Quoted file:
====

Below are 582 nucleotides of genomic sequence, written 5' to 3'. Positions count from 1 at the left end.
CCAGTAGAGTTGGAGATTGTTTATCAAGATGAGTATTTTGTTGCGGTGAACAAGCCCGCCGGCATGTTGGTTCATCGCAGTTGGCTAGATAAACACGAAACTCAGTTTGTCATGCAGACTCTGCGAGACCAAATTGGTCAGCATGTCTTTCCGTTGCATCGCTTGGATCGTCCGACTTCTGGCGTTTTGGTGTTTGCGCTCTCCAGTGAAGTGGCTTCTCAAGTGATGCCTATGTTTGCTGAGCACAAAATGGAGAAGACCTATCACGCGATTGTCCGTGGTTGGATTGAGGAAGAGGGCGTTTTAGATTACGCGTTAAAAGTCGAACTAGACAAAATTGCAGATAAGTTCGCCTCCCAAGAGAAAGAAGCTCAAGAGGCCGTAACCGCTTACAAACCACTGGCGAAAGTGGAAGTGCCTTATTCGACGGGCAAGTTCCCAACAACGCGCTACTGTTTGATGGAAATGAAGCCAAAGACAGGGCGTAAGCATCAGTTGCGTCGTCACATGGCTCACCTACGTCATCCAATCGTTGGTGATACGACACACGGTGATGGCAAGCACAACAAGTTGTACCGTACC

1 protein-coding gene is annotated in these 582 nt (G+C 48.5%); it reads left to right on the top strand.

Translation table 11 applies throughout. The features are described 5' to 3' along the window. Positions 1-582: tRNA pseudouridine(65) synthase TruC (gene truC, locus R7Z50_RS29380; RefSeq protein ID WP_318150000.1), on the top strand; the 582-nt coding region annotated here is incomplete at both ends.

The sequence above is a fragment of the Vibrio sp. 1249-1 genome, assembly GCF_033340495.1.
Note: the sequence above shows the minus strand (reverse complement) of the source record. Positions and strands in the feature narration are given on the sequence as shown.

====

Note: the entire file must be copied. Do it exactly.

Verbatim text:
Below are 582 nucleotides of genomic sequence, written 5' to 3'. Positions count from 1 at the left end.
CCAGTAGAGTTGGAGATTGTTTATCAAGATGAGTATTTTGTTGCGGTGAACAAGCCCGCCGGCATGTTGGTTCATCGCAGTTGGCTAGATAAACACGAAACTCAGTTTGTCATGCAGACTCTGCGAGACCAAATTGGTCAGCATGTCTTTCCGTTGCATCGCTTGGATCGTCCGACTTCTGGCGTTTTGGTGTTTGCGCTCTCCAGTGAAGTGGCTTCTCAAGTGATGCCTATGTTTGCTGAGCACAAAATGGAGAAGACCTATCACGCGATTGTCCGTGGTTGGATTGAGGAAGAGGGCGTTTTAGATTACGCGTTAAAAGTCGAACTAGACAAAATTGCAGATAAGTTCGCCTCCCAAGAGAAAGAAGCTCAAGAGGCCGTAACCGCTTACAAACCACTGGCGAAAGTGGAAGTGCCTTATTCGACGGGCAAGTTCCCAACAACGCGCTACTGTTTGATGGAAATGAAGCCAAAGACAGGGCGTAAGCATCAGTTGCGTCGTCACATGGCTCACCTACGTCATCCAATCGTTGGTGATACGACACACGGTGATGGCAAGCACAACAAGTTGTACCGTACC

1 protein-coding gene is annotated in these 582 nt (G+C 48.5%); it reads left to right on the top strand.

Translation table 11 applies throughout. The features are described 5' to 3' along the window. Positions 1-582: tRNA pseudouridine(65) synthase TruC (gene truC, locus R7Z50_RS29380; RefSeq protein ID WP_318150000.1), on the top strand; the 582-nt coding region annotated here is incomplete at both ends.

The sequence above is a fragment of the Vibrio sp. 1249-1 genome, assembly GCF_033340495.1.
Note: the sequence above shows the minus strand (reverse complement) of the source record. Positions and strands in the feature narration are given on the sequence as shown.